Tag Archives: code

Installing OpenCV 3.2 to Anaconda Environment with ffmpeg Support

Sometimes, It is really a mess to try installing OpenCV to your system. Nevertheless, it is really great library for any case of vision and you are obliged to use it. (No complain, just C++).

I try to list my commands here in a sequence  and hope it will work for you too.

Install dependencies

apt install gcc g++ git libjpeg-dev libpng-dev libtiff5-dev libjasper-dev libavcodec-dev libavformat-dev libswscale-dev pkg-config cmake libgtk2.0-dev libeigen3-dev libtheora-dev libvorbis-dev libxvidcore-dev libx264-dev sphinx-common libtbb-dev yasm libfaac-dev libopencore-amrnb-dev libopencore-amrwb-dev libopenexr-dev libgstreamer-plugins-base1.0-dev libavcodec-dev libavutil-dev libavfilter-dev libavformat-dev libavresample-dev

conda install libgcc

Download OpenCV

//First, go to your folder to hosting installation
wget https://github.com/Itseez/opencv/archive/3.2.0.zip

unzip 3.2.0.zip
cd opencv-3.2.0

mkdir build
cd build

Cmake and Setup Opencv

This cmake command targets python3.x and your target virtual environment. Therefore, before running it activate your environment. Do not forget to check flags depending on your case.

cmake -DWITH_CUDA=OFF -DBUILD_TIFF=ON -DBUILD_opencv_java=OFF -DENABLE_AVX=ON -DWITH_OPENGL=ON -DWITH_OPENCL=ON -DWITH_IPP=ON -DWITH_TBB=ON -DWITH_EIGEN=ON -DWITH_V4L=ON -DWITH_VTK=OFF -DBUILD_TESTS=OFF -DBUILD_PERF_TESTS=OFF -DCMAKE_BUILD_TYPE=RELEASE -DBUILD_opencv_python2=OFF -DCMAKE_INSTALL_PREFIX=$(python3 -c "import sys; print(sys.prefix)") -DPYTHON3_EXECUTABLE=$(which python3) -DPYTHON3_INCLUDE_DIR=$(python3 -c "from distutils.sysconfig import get_python_inc; print(get_python_inc())") -DPYTHON3_PACKAGES_PATH=$(python3 -c "from distutils.sysconfig import get_python_lib; print(get_python_lib())") -D CMAKE_BUILD_TYPE=RELEASE -D CMAKE_INSTALL_PREFIX=/usr/local -D INSTALL_PYTHON_EXAMPLES=ON -D INSTALL_C_EXAMPLES=OFF -D PYTHON_EXECUTABLE=~/miniconda3/envs/dl/bin/python -D BUILD_EXAMPLES=ON ..

make -j 4

sudo make install

Then check your installation on Python

import cv2

print(cv2.__version__) # should output opencv-3.2.0


Updating your local forked project by a commit to the main project?

This is from my stackoverflow question. Thanks to "bitoiu". Here is the real thread.

How to pick up a single commit from a remote repo

Assuming you have a local clone of the repo you forked if you type in the following you should get a single origin:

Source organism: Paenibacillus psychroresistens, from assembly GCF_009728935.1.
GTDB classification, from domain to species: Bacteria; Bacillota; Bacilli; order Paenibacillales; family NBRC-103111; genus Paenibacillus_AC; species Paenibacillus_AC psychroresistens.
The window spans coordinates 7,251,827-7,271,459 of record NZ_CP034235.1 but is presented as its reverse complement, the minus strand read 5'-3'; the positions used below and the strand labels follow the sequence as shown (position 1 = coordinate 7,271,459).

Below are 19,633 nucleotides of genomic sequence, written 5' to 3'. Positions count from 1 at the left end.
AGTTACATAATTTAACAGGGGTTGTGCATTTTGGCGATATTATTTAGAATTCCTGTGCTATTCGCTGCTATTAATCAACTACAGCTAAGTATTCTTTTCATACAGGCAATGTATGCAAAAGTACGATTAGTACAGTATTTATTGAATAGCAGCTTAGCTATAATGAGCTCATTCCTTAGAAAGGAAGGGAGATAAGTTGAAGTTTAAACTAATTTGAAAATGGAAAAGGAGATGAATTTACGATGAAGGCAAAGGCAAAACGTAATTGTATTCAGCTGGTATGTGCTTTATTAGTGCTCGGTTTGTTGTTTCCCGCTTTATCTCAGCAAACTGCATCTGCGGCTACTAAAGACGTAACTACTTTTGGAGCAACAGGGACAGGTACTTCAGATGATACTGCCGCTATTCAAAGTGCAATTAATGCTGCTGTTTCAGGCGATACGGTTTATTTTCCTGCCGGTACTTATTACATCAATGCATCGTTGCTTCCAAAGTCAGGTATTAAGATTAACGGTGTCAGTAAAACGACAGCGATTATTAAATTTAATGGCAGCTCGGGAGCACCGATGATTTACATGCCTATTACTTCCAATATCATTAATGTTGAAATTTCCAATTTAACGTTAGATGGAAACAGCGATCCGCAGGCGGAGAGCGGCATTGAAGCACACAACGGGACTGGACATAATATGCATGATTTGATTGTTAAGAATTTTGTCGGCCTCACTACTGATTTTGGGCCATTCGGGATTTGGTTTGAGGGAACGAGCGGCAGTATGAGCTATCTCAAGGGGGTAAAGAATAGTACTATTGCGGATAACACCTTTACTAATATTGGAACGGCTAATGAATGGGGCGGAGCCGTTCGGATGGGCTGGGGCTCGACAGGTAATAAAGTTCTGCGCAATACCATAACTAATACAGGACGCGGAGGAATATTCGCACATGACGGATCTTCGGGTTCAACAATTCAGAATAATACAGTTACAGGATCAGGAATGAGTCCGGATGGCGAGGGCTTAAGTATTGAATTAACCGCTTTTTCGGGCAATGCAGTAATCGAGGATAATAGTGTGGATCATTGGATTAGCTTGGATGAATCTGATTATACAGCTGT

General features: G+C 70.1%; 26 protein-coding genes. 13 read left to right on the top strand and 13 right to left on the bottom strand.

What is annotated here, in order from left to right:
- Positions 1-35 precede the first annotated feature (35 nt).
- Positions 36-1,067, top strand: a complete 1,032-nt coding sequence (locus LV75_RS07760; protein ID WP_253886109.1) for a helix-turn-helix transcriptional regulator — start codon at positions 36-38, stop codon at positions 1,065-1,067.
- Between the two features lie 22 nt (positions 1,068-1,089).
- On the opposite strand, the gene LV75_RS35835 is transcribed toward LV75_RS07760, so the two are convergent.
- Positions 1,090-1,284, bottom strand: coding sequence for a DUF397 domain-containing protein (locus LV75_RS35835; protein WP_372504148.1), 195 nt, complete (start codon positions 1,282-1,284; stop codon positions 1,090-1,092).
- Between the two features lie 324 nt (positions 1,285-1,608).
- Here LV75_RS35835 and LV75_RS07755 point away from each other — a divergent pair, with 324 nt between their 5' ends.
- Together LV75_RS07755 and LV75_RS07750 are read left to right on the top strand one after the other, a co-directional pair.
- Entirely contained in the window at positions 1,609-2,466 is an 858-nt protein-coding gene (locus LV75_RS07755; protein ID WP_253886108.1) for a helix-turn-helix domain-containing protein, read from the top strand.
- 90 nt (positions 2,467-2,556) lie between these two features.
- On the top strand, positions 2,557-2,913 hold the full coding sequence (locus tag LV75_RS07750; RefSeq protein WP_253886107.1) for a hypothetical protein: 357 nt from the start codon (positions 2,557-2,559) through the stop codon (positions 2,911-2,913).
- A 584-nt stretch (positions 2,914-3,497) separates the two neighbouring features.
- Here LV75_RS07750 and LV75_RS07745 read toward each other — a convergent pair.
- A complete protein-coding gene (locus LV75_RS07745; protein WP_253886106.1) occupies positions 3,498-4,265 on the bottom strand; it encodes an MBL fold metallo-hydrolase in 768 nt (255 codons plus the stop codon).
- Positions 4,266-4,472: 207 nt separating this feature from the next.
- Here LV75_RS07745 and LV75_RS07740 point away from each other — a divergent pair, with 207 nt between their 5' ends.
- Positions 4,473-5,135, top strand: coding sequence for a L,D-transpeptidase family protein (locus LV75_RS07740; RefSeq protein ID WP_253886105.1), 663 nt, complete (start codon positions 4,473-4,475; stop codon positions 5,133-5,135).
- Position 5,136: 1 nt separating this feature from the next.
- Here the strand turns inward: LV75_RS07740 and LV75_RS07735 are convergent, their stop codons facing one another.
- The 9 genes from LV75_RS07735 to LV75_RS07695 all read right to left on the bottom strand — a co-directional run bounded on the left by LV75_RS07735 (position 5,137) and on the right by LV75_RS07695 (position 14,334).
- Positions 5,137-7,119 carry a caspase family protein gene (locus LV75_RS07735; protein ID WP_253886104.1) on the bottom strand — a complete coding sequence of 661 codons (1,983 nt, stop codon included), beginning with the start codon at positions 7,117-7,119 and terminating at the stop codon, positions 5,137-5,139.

> git show remote

Unless you've added the original's repo location, you won't have access to the commit you want to pick into your local one. So we need to add that, let's assume this repo ishttps://github.com/GitbookIO/gitbook.git. Notice this is an HTTPS clone URL because you won't have write access to this repo. Let's name it original_repo:

> git remote add original_repo https://github.com/GitbookIO/gitbook.git

And now let's get all the refs back:

> git fetch origina_repo

At this point you have all you need locally, you'll just need to merge the commit into one of your branches, let's assume your local master.

Find the commit you want to merge. This implies finding it in one of the branches the team used. Could be already merged to master or you could be picking it up from the branch that was used for the pull request. Either way, just run a series of git log to check what commit you want if you don't know the reference. When you do simply go to the branch where you want to merge the commit to and run:

> git cherry-pick COMMIT_ID

This will bring the commit to whatever branch you are at the moment.

How to merge a branch from a remote repo

The only difference in this steps is that instead of doing the cherry-pick you will be doing a merge. So imagine the contents of the pull request are in a branch named so-pr, you would simply do:

> git merge original_repo/so-pr

And that would merge the contents of so-pr into your working branch.


Kohonen Learning Procedure K-Means vs Lloyd's K-means

K-means maybe the most common data quantization method, used widely for many different domain of problems. Even it relies on very simple idea, it proposes satisfying results in a computationally efficient environment.

Underneath of the formula of K-means optimization, the objective is to minimize the distance between data points to its closest centroid (cluster center). Here we can write the objective as;

argmin sum_{i=1}^{k}sum_{x_j in S_i} ||x_j - mu_i||^2

mu_i is the closest centroid to instance x_j.

Continue reading Kohonen Learning Procedure K-Means vs Lloyd's K-means


Passing multiple arguments for Python multiprocessing.pool

Python is a very bright language that is used by variety of users and mitigates many of pain.

One of the core functionality of Python that I frequently use is multiprocessing module. It is very efficient way of distribute your computation  embarrassingly.

If you read about the module and got used, at some point you will realize, there is no way proposed to pass multiple arguments to parallelized function. Now, I will present a way to achieve in a very Pythonized way.

For our instance, we have two lists with same number of arguments but they need to be fed into the function which is pooling.

Here we have self cover code:


Fundamental Sort Algorithms in Python

As a rusty researcher at coding, I spend some to revise my algorithm knowledge. At some part, I coded basic sorting algorithms in Python as  a good and concise practice (even the result is not very efficient as C or C++). However you would like to check the code and clean up your memory or edit the code in some efficient manner. Continue reading Fundamental Sort Algorithms in Python